Mastitis is an infection of the breast tissue that results in breast pain, swelling, warmth and redness. You also might have fever and chills. Mastitis most commonly affects women who are breast-feeding (lactation mastitis), although sometimes this condition can occur in women who aren't breast-feeding. In most cases, lactation mastitis occurs within the first six to 12 weeks after giving birth (postpartum), but it can happen later during breast-feeding. The condition can cause you to feel run down, making it difficult to care for your baby.
Try applying moist heat a few times a day, and nurse your baby frequently to keep the affected breast empty. (This may also help clear up any infection more quickly.) In the meantime, you can take ibuprofen to ease the pain. If your symptoms don't improve within 24 hours of trying these measures, see your healthcare provider. She may prescribe antibiotics, rest, and pain relievers in addition to hot compresses.
Early stages of mastitis can present with local pain, redness, swelling, and warmth. Later stages also present with systemic symptoms like fever and flu-like symptoms and in rare cases an abscess can develop. However it is pretty common that symptoms develop very quickly without any warning. Except in severe cases it is not necessary to wean a nursling because of mastitis; in fact, nursing is the most effective way to remove the blockage and alleviate the symptoms. Sudden weaning can cause or exacerbate mastitis symptoms and cause hyponatremic shock in the infant.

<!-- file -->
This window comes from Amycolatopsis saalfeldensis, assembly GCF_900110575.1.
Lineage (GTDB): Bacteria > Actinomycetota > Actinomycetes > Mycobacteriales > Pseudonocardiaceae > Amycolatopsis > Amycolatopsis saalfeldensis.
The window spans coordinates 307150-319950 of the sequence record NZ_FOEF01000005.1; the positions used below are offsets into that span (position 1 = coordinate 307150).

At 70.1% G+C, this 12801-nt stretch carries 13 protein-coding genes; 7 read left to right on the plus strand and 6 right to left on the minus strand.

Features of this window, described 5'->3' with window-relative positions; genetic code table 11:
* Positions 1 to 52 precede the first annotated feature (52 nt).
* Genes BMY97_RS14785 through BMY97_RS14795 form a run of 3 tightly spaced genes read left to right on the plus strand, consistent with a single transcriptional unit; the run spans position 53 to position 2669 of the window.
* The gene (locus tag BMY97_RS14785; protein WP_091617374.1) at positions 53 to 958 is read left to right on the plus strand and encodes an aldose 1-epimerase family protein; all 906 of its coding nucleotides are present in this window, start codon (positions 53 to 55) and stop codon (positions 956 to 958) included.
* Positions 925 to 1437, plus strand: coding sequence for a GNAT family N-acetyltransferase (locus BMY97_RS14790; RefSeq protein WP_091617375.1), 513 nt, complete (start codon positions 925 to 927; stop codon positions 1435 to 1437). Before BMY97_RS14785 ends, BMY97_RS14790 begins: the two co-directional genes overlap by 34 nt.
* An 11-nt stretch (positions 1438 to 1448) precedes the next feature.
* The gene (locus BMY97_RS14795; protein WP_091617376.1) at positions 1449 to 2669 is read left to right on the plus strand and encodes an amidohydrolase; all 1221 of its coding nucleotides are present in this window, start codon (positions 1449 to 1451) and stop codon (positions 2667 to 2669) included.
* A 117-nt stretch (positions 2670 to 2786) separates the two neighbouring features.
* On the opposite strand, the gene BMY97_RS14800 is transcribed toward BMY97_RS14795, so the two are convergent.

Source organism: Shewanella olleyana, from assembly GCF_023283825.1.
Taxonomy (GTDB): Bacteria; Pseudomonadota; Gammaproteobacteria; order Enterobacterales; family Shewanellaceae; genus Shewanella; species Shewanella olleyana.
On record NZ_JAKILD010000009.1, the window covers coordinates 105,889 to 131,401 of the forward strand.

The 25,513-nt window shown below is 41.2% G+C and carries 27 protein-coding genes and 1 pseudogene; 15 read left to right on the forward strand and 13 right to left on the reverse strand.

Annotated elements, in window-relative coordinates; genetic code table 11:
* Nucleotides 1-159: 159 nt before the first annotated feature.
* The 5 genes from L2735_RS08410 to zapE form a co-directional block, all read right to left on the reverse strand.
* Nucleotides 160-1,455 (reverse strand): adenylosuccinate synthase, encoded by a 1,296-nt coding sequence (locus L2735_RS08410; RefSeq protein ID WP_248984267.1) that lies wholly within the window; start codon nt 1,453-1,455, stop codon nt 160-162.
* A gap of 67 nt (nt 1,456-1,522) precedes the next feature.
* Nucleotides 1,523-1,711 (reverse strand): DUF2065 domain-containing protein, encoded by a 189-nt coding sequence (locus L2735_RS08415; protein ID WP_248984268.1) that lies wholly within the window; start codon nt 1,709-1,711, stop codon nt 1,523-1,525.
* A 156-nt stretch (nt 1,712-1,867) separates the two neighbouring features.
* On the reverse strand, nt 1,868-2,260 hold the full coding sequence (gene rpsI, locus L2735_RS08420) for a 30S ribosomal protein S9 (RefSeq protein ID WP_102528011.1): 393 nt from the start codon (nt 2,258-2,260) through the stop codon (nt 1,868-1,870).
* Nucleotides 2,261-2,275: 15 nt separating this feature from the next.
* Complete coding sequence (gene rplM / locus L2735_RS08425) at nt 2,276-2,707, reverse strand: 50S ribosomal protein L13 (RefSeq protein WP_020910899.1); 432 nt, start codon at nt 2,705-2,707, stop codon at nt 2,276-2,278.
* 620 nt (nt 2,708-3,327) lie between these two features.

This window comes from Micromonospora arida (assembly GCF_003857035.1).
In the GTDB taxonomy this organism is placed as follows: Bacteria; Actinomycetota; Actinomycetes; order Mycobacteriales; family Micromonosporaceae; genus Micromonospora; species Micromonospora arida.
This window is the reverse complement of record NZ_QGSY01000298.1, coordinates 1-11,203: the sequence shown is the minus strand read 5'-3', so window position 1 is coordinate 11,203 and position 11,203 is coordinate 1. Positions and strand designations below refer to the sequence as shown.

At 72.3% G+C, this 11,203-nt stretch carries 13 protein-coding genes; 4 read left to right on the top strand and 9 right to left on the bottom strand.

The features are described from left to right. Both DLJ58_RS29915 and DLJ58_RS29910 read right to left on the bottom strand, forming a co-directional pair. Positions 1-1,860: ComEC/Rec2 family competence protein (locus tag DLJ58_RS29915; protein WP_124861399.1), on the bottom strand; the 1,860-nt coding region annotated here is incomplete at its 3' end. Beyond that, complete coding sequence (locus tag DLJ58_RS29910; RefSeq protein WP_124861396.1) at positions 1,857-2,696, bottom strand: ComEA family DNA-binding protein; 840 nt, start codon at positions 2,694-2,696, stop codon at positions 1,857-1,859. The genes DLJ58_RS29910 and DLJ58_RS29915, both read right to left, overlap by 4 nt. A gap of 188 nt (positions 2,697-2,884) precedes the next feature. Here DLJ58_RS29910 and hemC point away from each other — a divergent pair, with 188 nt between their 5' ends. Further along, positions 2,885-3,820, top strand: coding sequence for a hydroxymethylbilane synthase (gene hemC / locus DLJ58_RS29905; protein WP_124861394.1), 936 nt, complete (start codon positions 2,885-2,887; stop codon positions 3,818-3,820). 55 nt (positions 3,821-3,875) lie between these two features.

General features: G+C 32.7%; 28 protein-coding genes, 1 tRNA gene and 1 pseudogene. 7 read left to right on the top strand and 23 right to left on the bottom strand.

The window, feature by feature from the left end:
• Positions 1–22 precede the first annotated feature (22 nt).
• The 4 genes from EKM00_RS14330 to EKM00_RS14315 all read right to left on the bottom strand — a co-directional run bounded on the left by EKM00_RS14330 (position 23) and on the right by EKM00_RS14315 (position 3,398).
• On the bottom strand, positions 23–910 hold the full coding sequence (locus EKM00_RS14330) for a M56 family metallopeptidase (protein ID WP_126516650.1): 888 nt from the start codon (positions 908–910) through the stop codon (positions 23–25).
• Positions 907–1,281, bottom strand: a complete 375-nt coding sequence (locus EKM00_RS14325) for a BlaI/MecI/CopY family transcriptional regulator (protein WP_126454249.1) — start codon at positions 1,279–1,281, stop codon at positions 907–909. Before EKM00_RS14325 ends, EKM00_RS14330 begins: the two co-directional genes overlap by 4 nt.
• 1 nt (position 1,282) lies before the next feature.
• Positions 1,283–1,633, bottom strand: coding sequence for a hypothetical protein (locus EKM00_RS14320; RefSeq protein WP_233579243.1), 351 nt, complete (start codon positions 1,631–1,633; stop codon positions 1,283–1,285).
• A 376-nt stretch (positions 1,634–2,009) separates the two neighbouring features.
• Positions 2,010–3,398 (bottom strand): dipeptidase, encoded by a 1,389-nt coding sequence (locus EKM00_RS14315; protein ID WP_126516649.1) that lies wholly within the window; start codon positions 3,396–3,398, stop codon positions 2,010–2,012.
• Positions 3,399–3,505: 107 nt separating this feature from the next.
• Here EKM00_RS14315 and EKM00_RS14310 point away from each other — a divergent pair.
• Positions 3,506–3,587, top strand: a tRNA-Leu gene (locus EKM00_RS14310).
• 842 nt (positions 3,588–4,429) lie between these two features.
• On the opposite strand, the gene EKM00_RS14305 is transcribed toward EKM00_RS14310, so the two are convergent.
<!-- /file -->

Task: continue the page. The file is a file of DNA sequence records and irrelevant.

The results showed that cows with SCM had greater concentrations of SAA, TNF (P < 0.01), and lactate before expected day of parturition (P < 0.05) compared to CON cows. Cows with SCM showed greater concentrations of lactate starting at -8 weeks (P < 0.05) and TNF starting at -4 weeks prior to the expected day of parturition (P < 0.01). Interestingly, at -4 weeks, concentrations of IL-1 and Hp were lower in cows with SCM compared to healthy cows (P < 0.01) followed by an increase during the week of disease diagnosis (P < 0.05). Subclinical mastitis was associated with lower DMI, at -4 weeks before calving, milk production (P < 0.05) and increased somatic cell counts (SCC) (P < 0.01).